By Bonifacio Taban Kuich
September 8, 2013 (BENTIU) – A Sudanese jet fighter has bombed a military barracks in South Sudan’s Unity state on Saturday, killing a South Sudanese army (SPLA) soldier and his wife.
- A photo taken on 17 April 2012 shows soldiers from South Sudan’s army (SPLA) pointing at a circling Antonov in Heglig (Photo Getty)
SPLA officials have blamed the Sudan Armed Forces (SAF) for several recent provocative attacks inside their territory, despite peace effort by the African Union (AU)-led Joint Border Verification and Monitoring team (JBVMT).
Six other people, including a four-year-old girl, were reportedly injured in Saturday’s attack in Jau and are now seeking medical treatment in Rubkotna.
The unilateral attack followed bilateral talks between the leaders of Sudan and South Sudan in Khartoum last week, in which they expressed the need to strengthen relations between the two countries.
SPLA commander of Unity state’s fourth division, Major Gen. James Koang Chuol, confirmed on Sunday that a woman and her husband had died during the bombing of the SPLA military base in the Jau area.
He condemned the actions of the SAF, describing the attack, which occurred about 11:40am, as an unfortunate decision.
Koang said the incident was without provocation and occurred as high ranking officers from both countries were holding negotiations in the Unity capital, Bentiu.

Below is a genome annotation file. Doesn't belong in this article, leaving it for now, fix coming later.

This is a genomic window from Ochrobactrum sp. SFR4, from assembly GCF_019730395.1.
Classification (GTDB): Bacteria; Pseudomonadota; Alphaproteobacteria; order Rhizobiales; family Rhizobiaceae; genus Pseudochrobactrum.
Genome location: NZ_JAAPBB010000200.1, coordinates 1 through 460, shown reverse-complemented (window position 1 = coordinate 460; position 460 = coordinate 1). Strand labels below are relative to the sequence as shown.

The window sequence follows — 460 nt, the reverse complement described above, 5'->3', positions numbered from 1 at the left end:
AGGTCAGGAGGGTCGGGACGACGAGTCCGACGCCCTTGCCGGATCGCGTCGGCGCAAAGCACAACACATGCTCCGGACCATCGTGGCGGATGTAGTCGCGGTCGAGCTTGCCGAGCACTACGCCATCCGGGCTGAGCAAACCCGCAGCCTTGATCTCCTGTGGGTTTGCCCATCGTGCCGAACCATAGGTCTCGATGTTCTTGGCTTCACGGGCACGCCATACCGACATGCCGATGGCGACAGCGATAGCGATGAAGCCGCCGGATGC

The senior military officials from the SAF and SPLA general headquarters were reportedly sent to Jau to verify SAF claims that SPLA forces had failed to withdraw from the 10km buffer zone.
The team, who are still being hosted in Bentiu by the SPLA, travelled to the area by helicopter to investigate the claims.
Koang said the latest bombardments by the SAF are a betrayal of ongoing talks between leaders from both nations, as well as AU peace efforts in the region.
In Khartoum, the Sudanese army remained silent, and SAF spokesperson was not reachable to verify these claims.
In the past, the Sudanese army justified such air raids by saying that Sudanese rebel groups use the disputed border areas to prepare attacks on its troops. Some times also SAF said the bombing occurred inside the Sundanese territory.
In August, northern forces were accused of allegedly shooting SPLA soldiers on patrol along the disputed border area.
The clash reportedly occurred after SPLA forces witnessed their northern counterparts digging up more oil wells in Tachuin, resulting into unilateral fire exchange between the two armies.
There remains scepticism about the status and implementation of security agreements aimed at defusing tensions along the common border of both Sudan and South Sudan.
Heglig, which is located at 23 km from Unity state and lies near the border between the two countries, has been the scene of ongoing clashes.
Although the area is claimed by South Sudan, the AU mediation team has refused to recognise it as a disputed area.
In April 2012, the SPLA seized control of the oil-producing area, but withdrew its troops 10 days later amid fears of an all-out war between the two sides.
During the recent bilateral talks in Khartoum, South Sudanese president Salva Kiir and his Sudanese counterpart, Omer Hassan al-Bashir, reaffirmed their commitment to develop cross-border trading and continue oil flows from landlocked South Sudan to international markets via Sudanese pipelines.